Asymptotic theory of in-context learning by linear attention

Abstract

Transformers have a remarkable ability to learn and execute tasks based on examples provided within the input itself, without explicit prior training. It has been argued that this capability, known as in-context learning, is a cornerstone of Transformers’ success, yet questions about the necessary sample complexity, pretraining task diversity, and context length for successful ICL remain unresolved. Here, we provide a precise answer to these questions in an exactly solvable model of ICL of a linear regression task by linear attention. We derive sharp asymptotics for the learning curve in a phenomenologically-rich scaling regime where the token dimension is taken to infinity; the context length and pretraining task diversity scale proportionally with the token dimension; and the number of pretraining examples scales quadratically. We demonstrate a double-descent learning curve with increasing pretraining examples, and uncover a phase transition in the model’s behavior between low and high task diversity regimes. In the low diversity regime, the model tends toward memorization of training tasks, whereas in the high diversity regime, it achieves genuine in-context learning and generalization beyond the scope of pretrained tasks. These theoretical insights are empirically validated through experiments with both linear attention and full nonlinear Transformer architectures.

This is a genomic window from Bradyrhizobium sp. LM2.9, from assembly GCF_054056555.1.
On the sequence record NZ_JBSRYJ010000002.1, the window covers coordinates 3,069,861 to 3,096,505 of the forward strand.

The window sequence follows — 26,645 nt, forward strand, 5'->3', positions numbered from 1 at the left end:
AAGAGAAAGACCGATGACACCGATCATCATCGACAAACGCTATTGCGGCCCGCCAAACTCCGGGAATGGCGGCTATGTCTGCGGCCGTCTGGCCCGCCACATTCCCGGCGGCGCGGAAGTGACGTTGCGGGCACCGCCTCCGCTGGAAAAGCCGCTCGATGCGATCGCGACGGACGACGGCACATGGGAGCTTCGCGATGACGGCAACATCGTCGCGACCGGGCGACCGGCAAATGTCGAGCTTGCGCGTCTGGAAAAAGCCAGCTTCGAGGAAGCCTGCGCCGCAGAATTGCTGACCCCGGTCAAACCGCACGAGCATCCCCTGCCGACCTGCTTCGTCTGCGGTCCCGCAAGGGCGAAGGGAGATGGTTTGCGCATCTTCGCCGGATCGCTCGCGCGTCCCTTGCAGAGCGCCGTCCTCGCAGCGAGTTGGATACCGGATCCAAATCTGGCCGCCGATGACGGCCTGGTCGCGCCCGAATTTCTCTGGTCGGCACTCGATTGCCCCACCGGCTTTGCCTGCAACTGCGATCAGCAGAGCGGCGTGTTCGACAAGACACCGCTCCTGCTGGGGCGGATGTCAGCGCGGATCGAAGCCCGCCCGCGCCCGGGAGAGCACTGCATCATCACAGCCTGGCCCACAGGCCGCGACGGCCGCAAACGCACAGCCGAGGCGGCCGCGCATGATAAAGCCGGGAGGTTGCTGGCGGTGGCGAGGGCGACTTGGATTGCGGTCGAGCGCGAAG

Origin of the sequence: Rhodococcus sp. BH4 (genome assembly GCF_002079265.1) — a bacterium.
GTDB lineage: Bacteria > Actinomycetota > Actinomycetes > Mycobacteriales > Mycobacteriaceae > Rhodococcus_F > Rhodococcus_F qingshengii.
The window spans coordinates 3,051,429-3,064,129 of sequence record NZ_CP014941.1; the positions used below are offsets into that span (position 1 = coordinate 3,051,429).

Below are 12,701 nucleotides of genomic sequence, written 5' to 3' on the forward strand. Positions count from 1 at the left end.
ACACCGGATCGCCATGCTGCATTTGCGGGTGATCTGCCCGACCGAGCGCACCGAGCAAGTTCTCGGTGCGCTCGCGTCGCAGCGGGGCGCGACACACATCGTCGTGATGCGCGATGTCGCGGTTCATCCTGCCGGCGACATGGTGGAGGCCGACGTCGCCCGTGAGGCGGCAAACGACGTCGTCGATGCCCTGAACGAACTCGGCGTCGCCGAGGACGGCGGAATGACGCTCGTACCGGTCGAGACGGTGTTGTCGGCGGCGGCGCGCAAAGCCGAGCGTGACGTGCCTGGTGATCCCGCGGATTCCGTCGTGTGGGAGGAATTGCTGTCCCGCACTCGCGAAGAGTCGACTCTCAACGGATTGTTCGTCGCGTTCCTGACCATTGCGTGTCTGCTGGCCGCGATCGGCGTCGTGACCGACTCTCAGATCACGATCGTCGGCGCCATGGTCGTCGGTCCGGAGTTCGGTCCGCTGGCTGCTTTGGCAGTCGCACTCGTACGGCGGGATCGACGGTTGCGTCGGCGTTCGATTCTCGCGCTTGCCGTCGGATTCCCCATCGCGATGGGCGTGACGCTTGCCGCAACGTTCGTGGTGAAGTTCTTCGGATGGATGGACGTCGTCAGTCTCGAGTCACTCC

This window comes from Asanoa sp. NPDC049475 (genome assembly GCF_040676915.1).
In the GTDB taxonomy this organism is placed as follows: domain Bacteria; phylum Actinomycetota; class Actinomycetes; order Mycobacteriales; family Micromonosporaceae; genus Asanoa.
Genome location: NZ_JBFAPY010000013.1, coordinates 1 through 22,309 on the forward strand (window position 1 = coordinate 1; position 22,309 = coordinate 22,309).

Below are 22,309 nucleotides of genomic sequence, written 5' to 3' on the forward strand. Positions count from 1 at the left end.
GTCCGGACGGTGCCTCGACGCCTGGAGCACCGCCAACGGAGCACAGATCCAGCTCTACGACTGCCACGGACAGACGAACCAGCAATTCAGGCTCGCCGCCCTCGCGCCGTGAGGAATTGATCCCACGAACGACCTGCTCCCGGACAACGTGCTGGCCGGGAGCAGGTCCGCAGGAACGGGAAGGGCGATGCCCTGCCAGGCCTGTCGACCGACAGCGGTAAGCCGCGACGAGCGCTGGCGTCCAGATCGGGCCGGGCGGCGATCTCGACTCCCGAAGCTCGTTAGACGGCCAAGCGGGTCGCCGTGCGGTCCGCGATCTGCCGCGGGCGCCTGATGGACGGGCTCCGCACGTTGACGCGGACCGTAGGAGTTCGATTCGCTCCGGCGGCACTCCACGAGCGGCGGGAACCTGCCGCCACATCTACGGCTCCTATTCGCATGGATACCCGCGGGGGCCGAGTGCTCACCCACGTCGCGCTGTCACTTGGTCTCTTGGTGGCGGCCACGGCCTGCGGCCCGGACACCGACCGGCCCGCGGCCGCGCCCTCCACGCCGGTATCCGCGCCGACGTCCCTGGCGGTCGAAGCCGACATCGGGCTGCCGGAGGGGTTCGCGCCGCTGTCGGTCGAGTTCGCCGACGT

Mary Letey
Mary Letey
PhD Student in Applied Mathematics

Mathematician interested in complex systems, physics, and geometry.